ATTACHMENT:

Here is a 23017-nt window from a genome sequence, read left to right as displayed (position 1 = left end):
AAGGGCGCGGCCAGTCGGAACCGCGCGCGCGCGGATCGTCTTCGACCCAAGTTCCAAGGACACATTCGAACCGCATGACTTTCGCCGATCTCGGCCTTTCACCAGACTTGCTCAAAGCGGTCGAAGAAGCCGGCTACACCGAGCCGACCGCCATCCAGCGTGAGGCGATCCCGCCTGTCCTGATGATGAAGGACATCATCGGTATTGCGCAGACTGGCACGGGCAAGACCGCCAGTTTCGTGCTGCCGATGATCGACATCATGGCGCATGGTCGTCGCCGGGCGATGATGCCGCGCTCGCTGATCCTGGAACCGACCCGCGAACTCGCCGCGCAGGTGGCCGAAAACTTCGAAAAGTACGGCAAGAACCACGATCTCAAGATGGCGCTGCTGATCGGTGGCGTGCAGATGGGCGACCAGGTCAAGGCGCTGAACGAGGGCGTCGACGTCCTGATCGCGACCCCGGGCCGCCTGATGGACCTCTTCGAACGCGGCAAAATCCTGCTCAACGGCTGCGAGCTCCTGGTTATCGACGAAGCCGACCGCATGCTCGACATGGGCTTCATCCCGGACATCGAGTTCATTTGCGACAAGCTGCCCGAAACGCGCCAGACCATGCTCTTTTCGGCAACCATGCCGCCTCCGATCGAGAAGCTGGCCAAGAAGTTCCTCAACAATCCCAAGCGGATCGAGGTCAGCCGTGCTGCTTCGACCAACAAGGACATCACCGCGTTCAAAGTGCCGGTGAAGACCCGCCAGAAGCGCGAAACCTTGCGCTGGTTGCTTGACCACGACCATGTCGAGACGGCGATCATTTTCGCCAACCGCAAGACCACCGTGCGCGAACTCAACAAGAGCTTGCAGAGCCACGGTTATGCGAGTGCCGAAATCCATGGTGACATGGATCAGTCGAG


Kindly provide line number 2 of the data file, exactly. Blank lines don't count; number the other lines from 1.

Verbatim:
AAGGGCGCGGCCAGTCGGAACCGCGCGCGCGCGGATCGTCTTCGACCCAAGTTCCAAGGACACATTCGAACCGCATGACTTTCGCCGATCTCGGCCTTTCACCAGACTTGCTCAAAGCGGTCGAAGAAGCCGGCTACACCGAGCCGACCGCCATCCAGCGTGAGGCGATCCCGCCTGTCCTGATGATGAAGGACATCATCGGTATTGCGCAGACTGGCACGGGCAAGACCGCCAGTTTCGTGCTGCCGATGATCGACATCATGGCGCATGGTCGTCGCCGGGCGATGATGCCGCGCTCGCTGATCCTGGAACCGACCCGCGAACTCGCCGCGCAGGTGGCCGAAAACTTCGAAAAGTACGGCAAGAACCACGATCTCAAGATGGCGCTGCTGATCGGTGGCGTGCAGATGGGCGACCAGGTCAAGGCGCTGAACGAGGGCGTCGACGTCCTGATCGCGACCCCGGGCCGCCTGATGGACCTCTTCGAACGCGGCAAAATCCTGCTCAACGGCTGCGAGCTCCTGGTTATCGACGAAGCCGACCGCATGCTCGACATGGGCTTCATCCCGGACATCGAGTTCATTTGCGACAAGCTGCCCGAAACGCGCCAGACCATGCTCTTTTCGGCAACCATGCCGCCTCCGATCGAGAAGCTGGCCAAGAAGTTCCTCAACAATCCCAAGCGGATCGAGGTCAGCCGTGCTGCTTCGACCAACAAGGACATCACCGCGTTCAAAGTGCCGGTGAAGACCCGCCAGAAGCGCGAAACCTTGCGCTGGTTGCTTGACCACGACCATGTCGAGACGGCGATCATTTTCGCCAACCGCAAGACCACCGTGCGCGAACTCAACAAGAGCTTGCAGAGCCACGGTTATGCGAGTGCCGAAATCCATGGTGACATGGATCAGTCGAG